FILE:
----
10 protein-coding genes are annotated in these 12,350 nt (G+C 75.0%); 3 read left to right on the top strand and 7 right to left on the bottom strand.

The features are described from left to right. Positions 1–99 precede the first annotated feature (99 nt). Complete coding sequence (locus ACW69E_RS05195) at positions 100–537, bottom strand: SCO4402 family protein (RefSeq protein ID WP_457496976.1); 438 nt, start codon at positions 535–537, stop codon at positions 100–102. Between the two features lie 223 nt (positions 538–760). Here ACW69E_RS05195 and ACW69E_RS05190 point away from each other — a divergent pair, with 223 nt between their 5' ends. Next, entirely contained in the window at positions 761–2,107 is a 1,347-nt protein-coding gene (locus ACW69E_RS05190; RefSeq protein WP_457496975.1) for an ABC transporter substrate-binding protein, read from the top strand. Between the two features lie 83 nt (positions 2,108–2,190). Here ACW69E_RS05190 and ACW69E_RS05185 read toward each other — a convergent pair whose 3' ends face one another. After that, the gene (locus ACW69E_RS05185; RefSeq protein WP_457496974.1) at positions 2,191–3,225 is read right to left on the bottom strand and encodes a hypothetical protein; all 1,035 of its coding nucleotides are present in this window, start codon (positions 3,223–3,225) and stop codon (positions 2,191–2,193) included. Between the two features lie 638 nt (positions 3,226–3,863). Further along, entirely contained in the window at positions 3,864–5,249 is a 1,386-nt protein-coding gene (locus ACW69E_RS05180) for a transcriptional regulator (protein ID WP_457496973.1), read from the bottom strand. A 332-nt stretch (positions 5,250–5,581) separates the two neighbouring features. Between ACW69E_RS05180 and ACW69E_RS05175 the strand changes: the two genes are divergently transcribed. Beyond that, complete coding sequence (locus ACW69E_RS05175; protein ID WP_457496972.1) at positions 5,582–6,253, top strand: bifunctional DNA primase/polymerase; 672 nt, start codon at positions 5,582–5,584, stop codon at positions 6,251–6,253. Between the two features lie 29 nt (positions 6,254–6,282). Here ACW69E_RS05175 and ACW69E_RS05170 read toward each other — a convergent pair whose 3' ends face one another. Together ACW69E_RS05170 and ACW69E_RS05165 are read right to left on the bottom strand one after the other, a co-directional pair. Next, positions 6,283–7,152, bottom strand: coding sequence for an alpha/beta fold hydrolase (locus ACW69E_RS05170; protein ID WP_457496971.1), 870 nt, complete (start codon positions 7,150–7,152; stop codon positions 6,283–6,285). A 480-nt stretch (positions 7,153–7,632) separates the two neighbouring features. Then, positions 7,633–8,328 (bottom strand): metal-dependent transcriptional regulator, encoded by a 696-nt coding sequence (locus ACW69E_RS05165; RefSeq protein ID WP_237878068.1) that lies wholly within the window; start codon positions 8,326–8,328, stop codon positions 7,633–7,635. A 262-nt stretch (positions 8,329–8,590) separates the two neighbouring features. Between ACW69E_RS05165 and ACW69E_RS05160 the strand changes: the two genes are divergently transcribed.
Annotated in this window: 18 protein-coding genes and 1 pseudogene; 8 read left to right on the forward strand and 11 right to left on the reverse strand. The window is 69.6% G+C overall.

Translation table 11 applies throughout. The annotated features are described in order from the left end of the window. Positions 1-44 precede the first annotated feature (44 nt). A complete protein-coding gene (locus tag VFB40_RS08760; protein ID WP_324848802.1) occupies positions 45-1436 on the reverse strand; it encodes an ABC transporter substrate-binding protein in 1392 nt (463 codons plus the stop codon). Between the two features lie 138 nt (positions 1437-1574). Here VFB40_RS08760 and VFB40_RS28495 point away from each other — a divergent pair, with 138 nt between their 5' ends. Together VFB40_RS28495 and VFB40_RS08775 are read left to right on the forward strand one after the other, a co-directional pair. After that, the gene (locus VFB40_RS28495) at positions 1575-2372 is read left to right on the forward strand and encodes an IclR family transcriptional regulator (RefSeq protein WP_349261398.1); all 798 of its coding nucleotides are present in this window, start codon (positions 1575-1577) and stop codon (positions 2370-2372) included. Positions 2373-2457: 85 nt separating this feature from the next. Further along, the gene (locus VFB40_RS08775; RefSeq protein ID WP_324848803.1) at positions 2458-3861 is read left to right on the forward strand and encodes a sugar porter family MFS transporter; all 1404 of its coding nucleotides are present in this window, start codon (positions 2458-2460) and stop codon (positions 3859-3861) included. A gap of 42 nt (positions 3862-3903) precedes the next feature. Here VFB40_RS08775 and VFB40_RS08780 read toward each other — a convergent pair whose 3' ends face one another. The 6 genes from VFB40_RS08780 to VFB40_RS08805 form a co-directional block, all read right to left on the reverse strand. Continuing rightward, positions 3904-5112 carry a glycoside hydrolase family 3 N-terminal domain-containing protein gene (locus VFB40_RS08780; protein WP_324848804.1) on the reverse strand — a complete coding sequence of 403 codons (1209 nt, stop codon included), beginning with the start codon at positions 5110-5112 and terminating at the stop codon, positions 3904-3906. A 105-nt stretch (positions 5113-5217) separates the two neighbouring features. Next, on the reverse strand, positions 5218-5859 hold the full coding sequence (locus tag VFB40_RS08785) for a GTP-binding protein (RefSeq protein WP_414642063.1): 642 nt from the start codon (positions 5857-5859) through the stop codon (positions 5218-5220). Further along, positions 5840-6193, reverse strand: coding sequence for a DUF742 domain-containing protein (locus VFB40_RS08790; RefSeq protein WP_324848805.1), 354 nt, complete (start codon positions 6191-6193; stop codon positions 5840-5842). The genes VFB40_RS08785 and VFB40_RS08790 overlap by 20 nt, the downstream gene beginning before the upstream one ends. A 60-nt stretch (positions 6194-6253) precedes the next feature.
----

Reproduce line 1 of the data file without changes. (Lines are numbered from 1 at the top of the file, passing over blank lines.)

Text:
10 protein-coding genes are annotated in these 12,350 nt (G+C 75.0%); 3 read left to right on the top strand and 7 right to left on the bottom strand.